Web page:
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Hit or Miss: Pay TV

"Piped radio" had been popular from the very early days of radio in the 1920's, so it was quite natural when the burgeoning TV market adopted "Piped TV" as well.  For those areas that were not well covered by the few, weak transmitting stations, receiving the signal via a cable (or re-diffusion) was a sensible option.  Only one step further then to the option of producing further material above and beyond the limited number of channels available - and what better way to fund this exercise than getting the consumer to pay for watching it - in bite sized-chunks?  This article form 21 October 1961 describes just such a suggestion.  Hit or Miss, you tell me?

Choiceview Pay-TV Demonstrated Company Seeks Field Test

The Choiceview Pay-TV system was demonstrated at the Gaumont Theatre, Camden Town, this week, by Choiceview Ltd., the company in which the Rank Organization Ltd. and Rediffusion Ltd. are equal partners.  On the previous week it had been demonstrated to the Committee on Broadcasting.
It was explained that Choiceview sought to provide some programmes themselves and to deliver them to distribution centres (either its own or run by independent operators); supply equipment would be available to such operators.  Pay-TV programmes can be transmitted by radio or relay network, and the company is of the opinion that the system should be introduced initially over wired networks, with which conventional TV receivers can also be used.

Payment can either be by coin box or credit meter with accounts sent to the customer periodically.  Payments might range from 6d to 1, and three programme periods would probably be offered daily - one in the afternoon and two in the evening.  Programmes would be announced in the Press and in a publication sent to subscribers.  An announcement channel on the system would give programme details during the day and would also give five- and two-minute warnings of the start of each programme.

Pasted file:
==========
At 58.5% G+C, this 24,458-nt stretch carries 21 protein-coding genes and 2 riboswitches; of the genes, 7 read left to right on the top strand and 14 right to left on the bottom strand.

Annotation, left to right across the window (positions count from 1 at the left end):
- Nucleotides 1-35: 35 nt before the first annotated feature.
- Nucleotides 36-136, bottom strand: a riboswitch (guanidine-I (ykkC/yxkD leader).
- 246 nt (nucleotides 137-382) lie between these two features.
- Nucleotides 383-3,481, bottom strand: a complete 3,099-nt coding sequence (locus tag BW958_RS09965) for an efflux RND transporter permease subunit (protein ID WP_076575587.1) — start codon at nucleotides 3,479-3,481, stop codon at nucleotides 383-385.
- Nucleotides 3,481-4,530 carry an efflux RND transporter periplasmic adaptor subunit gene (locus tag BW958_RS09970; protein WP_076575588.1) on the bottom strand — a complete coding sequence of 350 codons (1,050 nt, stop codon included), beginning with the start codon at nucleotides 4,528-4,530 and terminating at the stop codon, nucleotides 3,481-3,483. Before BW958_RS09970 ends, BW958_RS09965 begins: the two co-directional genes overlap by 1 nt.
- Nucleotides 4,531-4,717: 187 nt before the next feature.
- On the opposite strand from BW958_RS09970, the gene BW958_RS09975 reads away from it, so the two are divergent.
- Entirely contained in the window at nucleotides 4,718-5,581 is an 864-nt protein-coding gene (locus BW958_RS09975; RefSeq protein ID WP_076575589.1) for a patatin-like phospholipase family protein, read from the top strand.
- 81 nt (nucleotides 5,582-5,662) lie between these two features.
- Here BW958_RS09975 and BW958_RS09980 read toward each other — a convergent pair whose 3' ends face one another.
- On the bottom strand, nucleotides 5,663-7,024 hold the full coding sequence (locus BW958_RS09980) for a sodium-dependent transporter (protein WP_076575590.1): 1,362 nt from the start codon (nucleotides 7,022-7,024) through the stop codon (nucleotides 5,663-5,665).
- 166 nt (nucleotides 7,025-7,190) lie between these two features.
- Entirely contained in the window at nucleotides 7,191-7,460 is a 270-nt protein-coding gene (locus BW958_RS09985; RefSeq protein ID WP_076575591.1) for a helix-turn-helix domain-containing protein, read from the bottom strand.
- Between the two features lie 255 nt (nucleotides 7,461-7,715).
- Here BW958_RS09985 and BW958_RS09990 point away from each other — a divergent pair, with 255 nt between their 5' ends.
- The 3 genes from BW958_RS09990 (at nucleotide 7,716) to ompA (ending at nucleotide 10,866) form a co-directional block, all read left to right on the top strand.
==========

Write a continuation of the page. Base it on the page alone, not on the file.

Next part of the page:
Two distinct Pay-TV units have been developed - one for use in relay networks and the other for aerial receivers (which would not need to be modified in any way).  Each type would be provided with either coin box or credit meter as desired.  

Four Programmes Demonstrated

Choiceview Ltd. are now asking for permission for their system to be given a practical test.  At this week's demonstration four different types of programme were shown, signals being obtained from videotape and film.  The fee for a comedy film was announced as 5s, and for a boxing match 10s. "A Tale of Two Cities" was 7s 6d.
One of the useful features of the system was the ability of the Choiceview operators to see at the transmitting end by means of an instrument called an I.B.C.A. (Instantaneous Broadcast Audience Counting) how many subscribers are taking a given programme.  The Choiceview programmes would be made available to independent relay operators, and the I.B.C.A. system would still count the viewers even through a VHF relay system.

 

Choiceview coin unit for use with an aerial receiver.  Controls are the channel selection buttons, TV/Pay-TV change-over switch, announcements control, credit dial, coin register control and reject coin release button.

Left: A Choiceview coin box unit with an aerial type receiver.  The user can switch to Pay-TV A and B or to his "free" signal.  Right: a
credit meter with a Rediffusion-fed receiver.  Either type can be coin or credit operated.

 

Hit Maybe Miss